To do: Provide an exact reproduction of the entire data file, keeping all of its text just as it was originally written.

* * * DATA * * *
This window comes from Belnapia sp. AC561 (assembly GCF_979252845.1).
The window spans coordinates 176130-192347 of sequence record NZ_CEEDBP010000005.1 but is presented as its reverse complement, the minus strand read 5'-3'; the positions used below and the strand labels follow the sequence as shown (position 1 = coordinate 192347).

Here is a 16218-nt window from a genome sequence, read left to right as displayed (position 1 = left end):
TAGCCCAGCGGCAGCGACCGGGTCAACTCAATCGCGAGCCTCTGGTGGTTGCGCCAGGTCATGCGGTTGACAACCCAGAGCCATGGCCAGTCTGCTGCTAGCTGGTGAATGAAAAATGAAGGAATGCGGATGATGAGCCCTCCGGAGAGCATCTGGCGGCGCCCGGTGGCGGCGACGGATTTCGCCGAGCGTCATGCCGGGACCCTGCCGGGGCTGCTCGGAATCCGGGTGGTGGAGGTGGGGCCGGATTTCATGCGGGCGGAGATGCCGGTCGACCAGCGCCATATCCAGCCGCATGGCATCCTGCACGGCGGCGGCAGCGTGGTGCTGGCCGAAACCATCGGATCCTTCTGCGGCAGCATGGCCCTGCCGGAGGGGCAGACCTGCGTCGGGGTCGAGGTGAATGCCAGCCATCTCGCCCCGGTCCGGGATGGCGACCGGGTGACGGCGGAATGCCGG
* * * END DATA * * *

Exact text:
This window comes from Belnapia sp. AC561 (assembly GCF_979252845.1).
The window spans coordinates 176130-192347 of sequence record NZ_CEEDBP010000005.1 but is presented as its reverse complement, the minus strand read 5'-3'; the positions used below and the strand labels follow the sequence as shown (position 1 = coordinate 192347).

Here is a 16218-nt window from a genome sequence, read left to right as displayed (position 1 = left end):
TAGCCCAGCGGCAGCGACCGGGTCAACTCAATCGCGAGCCTCTGGTGGTTGCGCCAGGTCATGCGGTTGACAACCCAGAGCCATGGCCAGTCTGCTGCTAGCTGGTGAATGAAAAATGAAGGAATGCGGATGATGAGCCCTCCGGAGAGCATCTGGCGGCGCCCGGTGGCGGCGACGGATTTCGCCGAGCGTCATGCCGGGACCCTGCCGGGGCTGCTCGGAATCCGGGTGGTGGAGGTGGGGCCGGATTTCATGCGGGCGGAGATGCCGGTCGACCAGCGCCATATCCAGCCGCATGGCATCCTGCACGGCGGCGGCAGCGTGGTGCTGGCCGAAACCATCGGATCCTTCTGCGGCAGCATGGCCCTGCCGGAGGGGCAGACCTGCGTCGGGGTCGAGGTGAATGCCAGCCATCTCGCCCCGGTCCGGGATGGCGACCGGGTGACGGCGGAATGCCGG